A Patient's Guide to Aortic Disease

The Aortic Program at the Smidt Heart Institute offers comprehensive diagnosis and treatment for patients with aortic diseases, connective tissue disorders and Marfan syndrome. The program's multidisciplinary team of cardiovascular specialists, nurse practitioners and other clinicians provides patients with access to:

  • A thorough evaluation with leading edge diagnostic testing
  • An aortic nurse practitioner
  • Clinical trials and education on the latest advances in treatment options
  • Genetic screening for you and your family

Screening Process

Screening is recommended for patients with aortic disease or for those who are at a high risk of developing an aortic aneurysm (such as male patients over 65 years with history of smoking; patients with established diagnosis of peripheral vascular aneurysms). Undiagnosed aortic disease increases the likelihood of a life-threatening emergency, including aortic dissection and rupture. Lives may be saved when aortic illness is identified early and treatment begins.

Screening for aortic disease usually involves:

  • Providing a detailed medical history of the individual and multiple generations of their family
  • Undergoing diagnostic testing (including echocardiography and CT or MRI scans)
  • Reviewing and understanding test results and medical history
  • Planning appropriate ongoing monitoring, based on whether or not aortic enlargement is present
  • Developing a treatment plan if heart valve conditions are detected or if bicuspid aortic valves are part of a broader-based connective tissue disorder
  • Beginning appropriate systolic blood pressure control and planning for appropriately timed elective surgery (typically when the aneurysm reaches 4.5 cm) if signs of aortic dilation are found

Screening tests include:

Who Should Be Screened

Family Screening is recommended for following patients:

  • All first-degree relatives (parents, siblings and children) of those with bicuspid aortic disease, Loeys-Deitz syndrome, Ehlers-Danlos syndrome, Marfan syndrome and other connective tissue disorders should have a complete aortic checkup. Since these conditions may skip generations, nephews and nieces, grandchildren and other relatives should also be notified and have a complete aortic checkup.
  • Patients with a family history of sudden heart-related death should be investigated. If autopsy reports are available, it will be possible to determine if the death occurred due to aortic disease (aortic rupture or aortic dissection). If no further information is available, all sudden heart deaths should be regarded with suspicion since aortic rupture or dissection may have occurred.

Family Screening for Aortic Disease

Those who are unaware of the presence of aortic disease are vulnerable to life-threatening emergency situations, including aortic dissection and rupture. In contrast, lives are saved when aortic illness is identified early and treatment (e.g., effective medical therapy, ongoing monitoring, lifestyle modifications and elective surgery) is begun.

Screening family members for aortic disease involves:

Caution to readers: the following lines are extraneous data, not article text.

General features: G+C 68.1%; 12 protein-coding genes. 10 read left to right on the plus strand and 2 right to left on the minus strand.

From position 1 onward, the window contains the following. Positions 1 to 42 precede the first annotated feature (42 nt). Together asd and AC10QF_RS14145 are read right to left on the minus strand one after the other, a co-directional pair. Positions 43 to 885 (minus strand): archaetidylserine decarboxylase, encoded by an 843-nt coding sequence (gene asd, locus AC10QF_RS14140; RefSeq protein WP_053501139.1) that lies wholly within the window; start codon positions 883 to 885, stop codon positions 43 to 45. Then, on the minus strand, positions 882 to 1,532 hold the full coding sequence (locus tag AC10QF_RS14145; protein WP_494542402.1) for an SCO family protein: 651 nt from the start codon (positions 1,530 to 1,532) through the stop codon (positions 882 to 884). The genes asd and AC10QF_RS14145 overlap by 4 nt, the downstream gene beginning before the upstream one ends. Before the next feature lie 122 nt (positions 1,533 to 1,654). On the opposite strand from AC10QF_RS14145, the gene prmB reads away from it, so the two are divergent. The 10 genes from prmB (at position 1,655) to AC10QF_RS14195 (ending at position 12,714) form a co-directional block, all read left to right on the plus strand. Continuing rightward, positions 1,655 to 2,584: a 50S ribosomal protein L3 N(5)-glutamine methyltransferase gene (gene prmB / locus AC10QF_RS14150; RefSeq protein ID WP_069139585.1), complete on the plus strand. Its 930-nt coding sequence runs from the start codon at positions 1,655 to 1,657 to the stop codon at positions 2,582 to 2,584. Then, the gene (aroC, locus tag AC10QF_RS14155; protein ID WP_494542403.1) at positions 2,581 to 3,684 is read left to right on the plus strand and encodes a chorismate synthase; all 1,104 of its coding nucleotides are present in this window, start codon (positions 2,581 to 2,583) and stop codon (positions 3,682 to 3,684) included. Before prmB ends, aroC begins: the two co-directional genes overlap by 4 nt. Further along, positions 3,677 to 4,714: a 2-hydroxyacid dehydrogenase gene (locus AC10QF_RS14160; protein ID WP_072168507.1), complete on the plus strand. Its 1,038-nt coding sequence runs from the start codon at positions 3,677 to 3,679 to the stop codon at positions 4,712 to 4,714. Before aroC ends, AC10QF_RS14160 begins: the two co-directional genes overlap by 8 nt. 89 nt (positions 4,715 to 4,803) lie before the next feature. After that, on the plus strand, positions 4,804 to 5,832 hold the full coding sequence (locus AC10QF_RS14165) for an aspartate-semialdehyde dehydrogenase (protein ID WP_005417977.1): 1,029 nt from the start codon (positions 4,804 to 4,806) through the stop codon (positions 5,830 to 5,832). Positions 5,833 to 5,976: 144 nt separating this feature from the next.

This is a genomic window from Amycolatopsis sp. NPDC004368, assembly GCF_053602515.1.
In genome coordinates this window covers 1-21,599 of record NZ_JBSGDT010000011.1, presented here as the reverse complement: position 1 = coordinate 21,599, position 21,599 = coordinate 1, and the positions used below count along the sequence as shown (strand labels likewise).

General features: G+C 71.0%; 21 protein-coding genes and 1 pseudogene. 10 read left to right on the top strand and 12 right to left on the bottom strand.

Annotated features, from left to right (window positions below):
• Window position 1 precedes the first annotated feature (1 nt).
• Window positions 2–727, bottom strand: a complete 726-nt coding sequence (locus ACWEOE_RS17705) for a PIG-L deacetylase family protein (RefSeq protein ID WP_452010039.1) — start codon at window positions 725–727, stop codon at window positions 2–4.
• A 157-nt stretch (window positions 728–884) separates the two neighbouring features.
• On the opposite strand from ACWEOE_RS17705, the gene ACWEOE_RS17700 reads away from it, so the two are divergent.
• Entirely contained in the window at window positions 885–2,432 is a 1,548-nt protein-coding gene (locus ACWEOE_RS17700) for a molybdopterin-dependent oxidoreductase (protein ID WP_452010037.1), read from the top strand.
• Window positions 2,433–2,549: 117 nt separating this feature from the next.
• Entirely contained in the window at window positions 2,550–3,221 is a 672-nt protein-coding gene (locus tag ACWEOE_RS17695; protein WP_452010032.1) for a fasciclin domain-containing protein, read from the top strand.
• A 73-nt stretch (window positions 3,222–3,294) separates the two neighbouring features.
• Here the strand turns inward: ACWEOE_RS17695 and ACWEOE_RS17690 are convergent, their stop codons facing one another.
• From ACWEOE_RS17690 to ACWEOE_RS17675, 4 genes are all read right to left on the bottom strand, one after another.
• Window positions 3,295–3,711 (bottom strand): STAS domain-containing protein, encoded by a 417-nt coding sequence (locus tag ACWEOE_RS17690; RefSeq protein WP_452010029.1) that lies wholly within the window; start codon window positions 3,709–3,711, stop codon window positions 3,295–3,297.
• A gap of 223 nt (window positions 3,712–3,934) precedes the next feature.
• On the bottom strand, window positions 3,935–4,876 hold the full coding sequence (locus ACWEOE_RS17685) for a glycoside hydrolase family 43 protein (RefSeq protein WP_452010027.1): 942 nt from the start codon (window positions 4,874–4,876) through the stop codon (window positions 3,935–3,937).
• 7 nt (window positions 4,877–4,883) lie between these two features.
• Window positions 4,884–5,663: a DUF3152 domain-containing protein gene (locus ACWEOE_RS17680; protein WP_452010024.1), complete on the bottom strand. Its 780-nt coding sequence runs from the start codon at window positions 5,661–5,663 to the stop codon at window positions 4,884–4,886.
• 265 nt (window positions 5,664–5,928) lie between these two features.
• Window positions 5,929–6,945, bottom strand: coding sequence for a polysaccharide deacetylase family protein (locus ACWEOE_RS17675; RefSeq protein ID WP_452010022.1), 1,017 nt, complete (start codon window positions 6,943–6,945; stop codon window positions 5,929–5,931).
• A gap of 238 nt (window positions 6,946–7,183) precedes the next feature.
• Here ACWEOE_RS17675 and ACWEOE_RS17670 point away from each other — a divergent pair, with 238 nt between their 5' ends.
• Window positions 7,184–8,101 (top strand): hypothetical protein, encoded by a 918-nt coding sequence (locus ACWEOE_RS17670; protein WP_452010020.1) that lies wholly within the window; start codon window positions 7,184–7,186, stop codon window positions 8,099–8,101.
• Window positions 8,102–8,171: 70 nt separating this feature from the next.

• Providing a detailed medical history of the individual and multiple generations of their family
  • Undergoing diagnostic testing (including echocardiography and CT or MRI scans)
  • Reviewing and understanding test results and medical history
  • Planning appropriate ongoing monitoring, based on whether or not aortic enlargement is present
  • Developing a treatment plan if heart valve conditions are detected (Bicuspid aortic valves are part of a broader-based connective tissue disorder.)
  • Beginning appropriate systolic blood pressure control and planning for appropriately timed elective surgery (typically when the aneurysm reaches 4.5 cm) if signs of aortic dilation are found

If you have any questions about the screening process for aortic disease or would like to make an appointment for yourself or other family members, please contact the program coordinator.

Frequently Asked Questions

Aortic aneurysms, bicuspid aortic disease and Marfan syndrome are just a few of the conditions the Aortic Program's healthcare providers diagnose and treat.

You need a physician referral to be admitted to Cedars-Sinai for inpatient medical care. Depending on your health insurance, you may need a referral from your primary care physician to see one of Cedars-Sinai's cardiology specialists.

Yes. To arrange a second opinion from a Heart Institute physician about a heart disease diagnosis, call 310-423-3851.

Being prepared for an appointment allows you to make the most of the time you have with your doctor. Make a list of questions you want to ask during the appointment. Bring your health insurance card and a list of all prescription and over-the-counter medications you are taking. Make sure your medical records have been transferred before your appointment. Information on billing, insurance and medical records is available in the Cedars-Sinai Patients & Visitors Guide.

Experts at the Cedars-Sinai Heart Institute are using their clinical experience and research knowledge to find new treatments, techniques and diagnostic procedures. Our ongoing clinical trials are open to all eligible participants, and patients are encouraged to pursue involvement.

General information about participating in clinical trials at Cedars-Sinai can be found in our Patients & Visitors Guide.

To make an appointment with a Cedars-Sinai Heart Institute physician, contact us at 310-423-3851.

For more information on reaching us from outside the United States, please contact our International Health Services team.

Have Questions or Need Help?

Call us or send a message to the Aortic Program team. You can also have us call you back at your convenience.

Available 24 hours a day

(1-800-233-2771)
TTY 711

Monday–Friday, 8 a.m.-5 p.m., Pacific Time (U.S.)